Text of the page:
Nitre bluing is in fact heat coloring. Different temps give different results/colors. The salts do nothing more than maintain uniform heat/temp. A lot of folks temper springs and other steel parts in nitre salts, especially when it comes to “drawing” the steel back after heat treatment, which is especially important when making springs or using hardened mild steel when making a tool.
As was mentioned earlier, molten lead does the same thing.

Quenching in kerosene? That’s ballsy. I would try using something with a bit higher of a flash point (dealing with relatively high temps when coloring with heat, to include hot ignition sources, etc) like a dedicated quenching oil, olive oil, safflower, water, etc.

2 members like this: Stanton Hillis, bushveld
PhysDoc #632073 06/26/23 07:52 PM
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LeFusil is straight on about the potassium nitrate heat coloring. When you visit gunsmith shops in the UK you will see small 5 inch or so in diameter pans there with the cooled potassium nitrate that the use for heat bluing. I use a torch to do it as I have become adept at doing so, which is an art itself. Proper polishing is a must for successful outcome.

You will have to experiment in how and what you use to hold the screws that you bring into the torch flame (a very small flame) and that the time-ing of leaving the screw in the flame and allowing the heat color gun up to the head of the screw is where the "art" comes in. I normally lay the screw down quickly onto the flat of my vice to cool down. Being able to get the purple violet color of the end of screws that extend through the sidelock plates take a bit of practice. You should note that these small side lock screws (bridle screws and so forth) get to color very quickly and secondly if you want to preserve that special violet/purple color let the screws cool for several hours before you put any light oil on them as oil will darken them.

Sometimes I wrap the screws a couple of turns with small steel wire about 6 inches long to hold them in the flame and with larger screws I hold them with a light pair of hemostats.

If you are using potassium nitrate to temper springs buy one of the Harbor Freight infra-red "point at" temperature gauges. They are very accurate.

Peanut oil has a high flash point and sometimes I use it in spring making.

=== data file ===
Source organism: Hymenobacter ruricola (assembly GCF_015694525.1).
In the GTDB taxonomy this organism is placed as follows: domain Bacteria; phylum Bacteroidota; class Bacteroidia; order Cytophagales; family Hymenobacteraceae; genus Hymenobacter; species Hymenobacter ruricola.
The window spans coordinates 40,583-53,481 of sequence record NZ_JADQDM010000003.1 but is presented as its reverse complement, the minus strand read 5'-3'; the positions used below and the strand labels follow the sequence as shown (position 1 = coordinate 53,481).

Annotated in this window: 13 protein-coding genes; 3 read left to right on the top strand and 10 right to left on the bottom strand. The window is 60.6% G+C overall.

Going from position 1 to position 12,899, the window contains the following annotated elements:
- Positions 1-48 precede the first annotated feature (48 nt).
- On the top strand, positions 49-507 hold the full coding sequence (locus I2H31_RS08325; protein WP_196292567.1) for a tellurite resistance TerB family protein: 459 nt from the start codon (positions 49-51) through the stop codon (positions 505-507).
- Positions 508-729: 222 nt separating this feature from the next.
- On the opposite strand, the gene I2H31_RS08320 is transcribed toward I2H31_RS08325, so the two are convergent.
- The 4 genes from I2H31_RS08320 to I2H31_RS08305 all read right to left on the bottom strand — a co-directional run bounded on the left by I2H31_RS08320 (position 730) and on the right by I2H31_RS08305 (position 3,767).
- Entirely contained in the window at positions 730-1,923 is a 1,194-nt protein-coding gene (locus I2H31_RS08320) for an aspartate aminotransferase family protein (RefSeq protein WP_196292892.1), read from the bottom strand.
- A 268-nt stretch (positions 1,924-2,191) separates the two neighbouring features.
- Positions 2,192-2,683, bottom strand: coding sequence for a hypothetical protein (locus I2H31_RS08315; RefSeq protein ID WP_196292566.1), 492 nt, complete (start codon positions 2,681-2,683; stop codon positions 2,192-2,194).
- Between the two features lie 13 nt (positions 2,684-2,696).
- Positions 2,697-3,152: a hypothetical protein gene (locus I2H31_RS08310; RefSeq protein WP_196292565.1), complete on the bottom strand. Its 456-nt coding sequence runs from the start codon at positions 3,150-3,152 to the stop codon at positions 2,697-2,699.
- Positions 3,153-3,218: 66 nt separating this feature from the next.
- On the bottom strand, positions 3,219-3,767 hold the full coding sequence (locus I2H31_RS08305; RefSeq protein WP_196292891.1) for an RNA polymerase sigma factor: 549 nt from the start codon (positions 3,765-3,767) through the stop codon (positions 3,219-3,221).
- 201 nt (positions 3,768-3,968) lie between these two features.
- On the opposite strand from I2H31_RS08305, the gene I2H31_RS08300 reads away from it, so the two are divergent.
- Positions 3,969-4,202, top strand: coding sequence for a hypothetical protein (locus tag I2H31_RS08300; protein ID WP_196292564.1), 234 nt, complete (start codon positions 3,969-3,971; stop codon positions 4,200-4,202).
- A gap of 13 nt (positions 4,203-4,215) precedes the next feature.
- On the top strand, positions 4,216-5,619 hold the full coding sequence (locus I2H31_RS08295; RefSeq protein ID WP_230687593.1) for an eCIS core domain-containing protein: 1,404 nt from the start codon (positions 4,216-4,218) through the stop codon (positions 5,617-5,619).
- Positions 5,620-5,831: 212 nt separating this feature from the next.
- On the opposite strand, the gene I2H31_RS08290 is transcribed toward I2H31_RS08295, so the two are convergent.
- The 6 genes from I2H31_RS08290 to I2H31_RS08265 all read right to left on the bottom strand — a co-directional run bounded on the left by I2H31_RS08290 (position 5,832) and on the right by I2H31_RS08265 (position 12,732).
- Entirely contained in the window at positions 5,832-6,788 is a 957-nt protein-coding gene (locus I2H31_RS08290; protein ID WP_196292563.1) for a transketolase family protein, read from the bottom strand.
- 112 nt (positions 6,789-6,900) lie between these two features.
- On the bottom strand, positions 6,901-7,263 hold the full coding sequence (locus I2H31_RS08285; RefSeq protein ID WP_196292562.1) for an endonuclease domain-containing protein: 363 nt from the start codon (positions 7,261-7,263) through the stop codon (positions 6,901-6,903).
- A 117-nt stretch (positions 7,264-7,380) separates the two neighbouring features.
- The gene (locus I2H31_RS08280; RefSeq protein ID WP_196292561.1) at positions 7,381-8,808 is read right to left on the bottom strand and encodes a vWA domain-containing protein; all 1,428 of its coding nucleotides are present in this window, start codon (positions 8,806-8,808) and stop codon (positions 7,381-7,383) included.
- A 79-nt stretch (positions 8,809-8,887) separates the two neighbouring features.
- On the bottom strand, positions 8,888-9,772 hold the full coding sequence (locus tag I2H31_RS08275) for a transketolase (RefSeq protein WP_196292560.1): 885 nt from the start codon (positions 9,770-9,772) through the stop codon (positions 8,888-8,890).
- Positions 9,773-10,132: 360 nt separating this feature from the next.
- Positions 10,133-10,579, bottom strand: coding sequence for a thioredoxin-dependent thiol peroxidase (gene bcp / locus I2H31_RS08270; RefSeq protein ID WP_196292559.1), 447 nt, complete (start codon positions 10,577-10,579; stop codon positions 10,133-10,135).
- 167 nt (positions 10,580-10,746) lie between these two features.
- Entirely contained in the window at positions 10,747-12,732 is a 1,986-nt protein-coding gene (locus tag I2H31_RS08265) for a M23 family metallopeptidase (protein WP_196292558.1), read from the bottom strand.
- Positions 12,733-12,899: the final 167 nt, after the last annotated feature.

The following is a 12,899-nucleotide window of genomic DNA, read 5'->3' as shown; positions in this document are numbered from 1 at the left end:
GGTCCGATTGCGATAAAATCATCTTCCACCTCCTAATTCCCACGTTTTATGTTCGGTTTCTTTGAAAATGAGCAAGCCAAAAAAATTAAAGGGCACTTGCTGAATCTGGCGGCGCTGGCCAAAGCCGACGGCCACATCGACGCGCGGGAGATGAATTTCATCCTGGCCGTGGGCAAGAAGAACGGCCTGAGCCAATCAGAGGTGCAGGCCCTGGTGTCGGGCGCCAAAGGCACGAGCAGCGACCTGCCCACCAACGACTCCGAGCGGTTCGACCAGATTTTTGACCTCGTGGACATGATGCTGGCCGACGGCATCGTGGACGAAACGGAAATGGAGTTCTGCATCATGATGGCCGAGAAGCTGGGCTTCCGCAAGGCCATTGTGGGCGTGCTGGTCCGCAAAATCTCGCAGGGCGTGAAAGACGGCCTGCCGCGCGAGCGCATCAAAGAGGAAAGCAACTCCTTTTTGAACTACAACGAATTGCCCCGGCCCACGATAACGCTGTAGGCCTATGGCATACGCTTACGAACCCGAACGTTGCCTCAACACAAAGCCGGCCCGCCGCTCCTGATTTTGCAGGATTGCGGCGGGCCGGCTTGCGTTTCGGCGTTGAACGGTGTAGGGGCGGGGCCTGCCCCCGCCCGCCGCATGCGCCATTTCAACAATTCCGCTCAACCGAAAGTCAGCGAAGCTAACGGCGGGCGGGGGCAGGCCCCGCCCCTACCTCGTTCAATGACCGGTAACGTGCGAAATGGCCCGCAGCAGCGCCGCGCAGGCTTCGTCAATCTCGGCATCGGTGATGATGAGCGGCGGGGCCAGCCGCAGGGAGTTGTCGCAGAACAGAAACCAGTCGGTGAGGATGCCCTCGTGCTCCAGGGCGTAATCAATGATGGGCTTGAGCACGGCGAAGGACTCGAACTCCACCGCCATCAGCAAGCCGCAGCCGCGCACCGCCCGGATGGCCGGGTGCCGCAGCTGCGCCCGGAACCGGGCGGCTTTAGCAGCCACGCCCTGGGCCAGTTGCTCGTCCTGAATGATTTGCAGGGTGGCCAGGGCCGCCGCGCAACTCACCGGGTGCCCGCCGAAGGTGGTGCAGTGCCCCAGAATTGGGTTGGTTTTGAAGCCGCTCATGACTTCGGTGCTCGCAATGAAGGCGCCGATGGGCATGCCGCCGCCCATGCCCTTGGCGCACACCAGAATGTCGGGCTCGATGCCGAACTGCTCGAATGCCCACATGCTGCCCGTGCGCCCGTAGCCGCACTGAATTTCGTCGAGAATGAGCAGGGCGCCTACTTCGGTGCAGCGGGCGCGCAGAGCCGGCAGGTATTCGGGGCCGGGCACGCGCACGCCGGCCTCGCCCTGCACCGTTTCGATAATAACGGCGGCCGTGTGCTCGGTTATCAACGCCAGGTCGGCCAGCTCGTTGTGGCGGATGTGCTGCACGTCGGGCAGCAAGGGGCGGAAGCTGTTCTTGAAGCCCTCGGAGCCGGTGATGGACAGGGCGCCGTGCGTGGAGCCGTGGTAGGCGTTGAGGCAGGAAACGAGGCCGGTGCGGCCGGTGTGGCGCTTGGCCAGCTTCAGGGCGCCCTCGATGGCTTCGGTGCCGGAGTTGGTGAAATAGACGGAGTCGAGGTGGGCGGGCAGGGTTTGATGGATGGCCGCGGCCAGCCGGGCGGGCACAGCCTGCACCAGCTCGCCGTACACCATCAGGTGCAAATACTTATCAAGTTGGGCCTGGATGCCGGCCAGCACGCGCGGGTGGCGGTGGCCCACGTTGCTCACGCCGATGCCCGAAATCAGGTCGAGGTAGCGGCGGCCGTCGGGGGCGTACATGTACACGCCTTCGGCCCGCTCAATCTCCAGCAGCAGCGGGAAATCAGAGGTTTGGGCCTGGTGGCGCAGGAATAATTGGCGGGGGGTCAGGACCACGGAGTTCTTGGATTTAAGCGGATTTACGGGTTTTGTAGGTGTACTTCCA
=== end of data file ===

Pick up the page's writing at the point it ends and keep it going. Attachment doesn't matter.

Wear eye protection--- full face cover when using potassium nitrate.

PhysDoc #632075 06/26/23 09:20 PM
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Bushveld's warnings about using eye and face protection when using molten potassium nitrate are quite valid. As stated, when heated to the melting point, the stuff is around 700 degrees F.

Another precaution I use is to place a long lag bolt near vertically into the molten potassium nitrate before it cools after use. Then, the next time you heat it, unscrew the lag bolt first. This will leave a vent hole going to the bottom of your pot that will prevent a build-up of pressure under the solidified crust when you apply heat to re-melt it. This is not my idea. I read it in Brownell's Gunsmith Kinks, and it is cheap and easy insurance. I have also read that some guys accomplish the same thing by drilling a hole into the solidified salts. But using the lag bolt is very easy, and the bolt head is there to remind you that it needs to be removed before doing anything else.

I mainly use potassium nitrate salts for spring tempering or to blue small parts like screws. I never tried it on larger items such as steel grip caps or trigger guards because I have read that it isn't a very durable bluing process for parts subject to wear. I'm curious to hear if anyone has personal experience to share on durability. I am intrigued by the higher temp charcoal process such as that used by Colt or the Carbonia process used by Smith & Wesson. Obviously, those processes were beautiful and held up well. We had a good discussion about this a few years ago:

https://doublegunshop.com/forums/ubbthreads.php?ubb=showflat&Number=574458&page=1


A true sign of mental illness is any gun owner who would vote for an Anti-Gunner like Joe Biden.